By inscribing his work in a traditional series in which each volume is entitled “so and-so by himself” (for example, Bachelard by himself) but is always authored by someone else, Barthes mocks the very concept of autobiography. His review in the Quinzaine littéraire, entitled “’Barthes by Barthes by Barthes,’” leaves no doubt that his primary concern continues to be challenging both existing modes of writing and means of writing about the writing process. It is entirely appropriate that the series to which he contributed be subsumed under the general heading écrivains de toujours (which is perhaps best rendered as “writers whose works have become classics”). Barthes would undoubtedly scorn the stasis implied by such a description and, indeed, he may not be “de toujours”; he is certainly, however, an exemplary writer.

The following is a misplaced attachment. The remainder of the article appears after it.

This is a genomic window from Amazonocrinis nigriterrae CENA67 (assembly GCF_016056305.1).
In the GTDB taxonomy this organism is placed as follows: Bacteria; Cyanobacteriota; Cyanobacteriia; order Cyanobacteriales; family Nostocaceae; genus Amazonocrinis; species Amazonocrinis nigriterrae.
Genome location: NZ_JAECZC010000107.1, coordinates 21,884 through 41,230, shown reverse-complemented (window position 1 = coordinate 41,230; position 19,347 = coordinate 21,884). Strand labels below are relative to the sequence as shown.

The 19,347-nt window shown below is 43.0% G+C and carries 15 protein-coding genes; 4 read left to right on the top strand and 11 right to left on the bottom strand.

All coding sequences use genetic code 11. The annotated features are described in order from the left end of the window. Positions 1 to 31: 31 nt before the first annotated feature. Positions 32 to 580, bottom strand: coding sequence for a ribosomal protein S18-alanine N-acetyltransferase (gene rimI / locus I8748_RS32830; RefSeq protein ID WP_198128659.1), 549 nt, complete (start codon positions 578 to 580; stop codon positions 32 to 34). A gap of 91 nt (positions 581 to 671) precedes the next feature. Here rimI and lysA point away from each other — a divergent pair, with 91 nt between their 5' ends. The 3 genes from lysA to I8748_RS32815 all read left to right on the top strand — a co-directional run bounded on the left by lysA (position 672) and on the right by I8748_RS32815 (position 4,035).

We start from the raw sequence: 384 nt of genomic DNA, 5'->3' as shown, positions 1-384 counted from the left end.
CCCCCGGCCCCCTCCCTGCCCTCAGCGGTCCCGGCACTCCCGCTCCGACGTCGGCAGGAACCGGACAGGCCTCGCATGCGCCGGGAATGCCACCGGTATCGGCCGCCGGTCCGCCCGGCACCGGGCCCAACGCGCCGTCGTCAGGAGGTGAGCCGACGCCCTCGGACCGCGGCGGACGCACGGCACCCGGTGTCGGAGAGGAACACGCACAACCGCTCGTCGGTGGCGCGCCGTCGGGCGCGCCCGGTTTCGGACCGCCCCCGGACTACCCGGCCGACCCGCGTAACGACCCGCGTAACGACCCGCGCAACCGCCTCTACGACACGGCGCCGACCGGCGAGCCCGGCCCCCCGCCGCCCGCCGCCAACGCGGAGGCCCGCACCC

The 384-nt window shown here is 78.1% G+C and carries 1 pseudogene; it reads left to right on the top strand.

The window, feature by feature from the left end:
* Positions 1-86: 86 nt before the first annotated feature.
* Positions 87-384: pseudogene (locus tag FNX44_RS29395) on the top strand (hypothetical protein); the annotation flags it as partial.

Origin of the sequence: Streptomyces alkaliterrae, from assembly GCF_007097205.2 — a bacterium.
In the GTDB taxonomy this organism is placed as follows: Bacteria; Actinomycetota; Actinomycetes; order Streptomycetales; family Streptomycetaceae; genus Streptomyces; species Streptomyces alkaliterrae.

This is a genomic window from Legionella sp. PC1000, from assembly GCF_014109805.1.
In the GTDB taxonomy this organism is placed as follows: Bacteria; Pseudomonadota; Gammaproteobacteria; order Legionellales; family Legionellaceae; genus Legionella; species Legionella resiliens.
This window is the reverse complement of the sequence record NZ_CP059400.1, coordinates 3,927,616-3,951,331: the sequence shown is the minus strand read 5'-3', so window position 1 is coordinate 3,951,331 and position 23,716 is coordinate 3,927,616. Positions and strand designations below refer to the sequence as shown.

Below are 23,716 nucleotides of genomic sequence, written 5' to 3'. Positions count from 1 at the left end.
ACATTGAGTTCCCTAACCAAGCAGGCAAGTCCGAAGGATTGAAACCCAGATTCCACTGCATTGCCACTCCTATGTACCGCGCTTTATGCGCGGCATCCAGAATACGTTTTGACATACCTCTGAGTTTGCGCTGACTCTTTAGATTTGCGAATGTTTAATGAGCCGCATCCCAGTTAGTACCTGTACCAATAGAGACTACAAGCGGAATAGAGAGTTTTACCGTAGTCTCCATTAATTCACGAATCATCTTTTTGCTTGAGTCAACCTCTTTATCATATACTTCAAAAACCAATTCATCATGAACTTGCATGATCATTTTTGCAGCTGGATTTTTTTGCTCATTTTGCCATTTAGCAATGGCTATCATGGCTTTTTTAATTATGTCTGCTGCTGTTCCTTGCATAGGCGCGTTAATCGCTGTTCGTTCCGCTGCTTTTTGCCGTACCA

Barthes revamps the autobiographical genre by imposing upon it a form which seems radically inconsistent with its usual goals. The book begins with about forty pages of captioned photographs, depicting a bourgeois, Protestant childhood in Bayonne: an “image-repertoire.” There follow about one hundred and fifty pages of discontinuous passages on some two hundred topics, organized in a more or less alphabetical order based on key words. Unlike other more “narrative” autobiographies, this one offers two choices of reading procedures: it may be read consecutively or it may be read selectively, by picking out fragments either arbitrarily or by interest in a certain topic. This fragmentary, aphoristic composite of meditations and memories, insights and intentions, is in no way confessional, or even revelatory in the sense of disclosing the “secret” man. The references to Barthes’ life (for example, his family, health, left-handedness, hints of homosexual proclivities, working space, schedule) in fact deny the model of individual development we have come to expect from autobiography.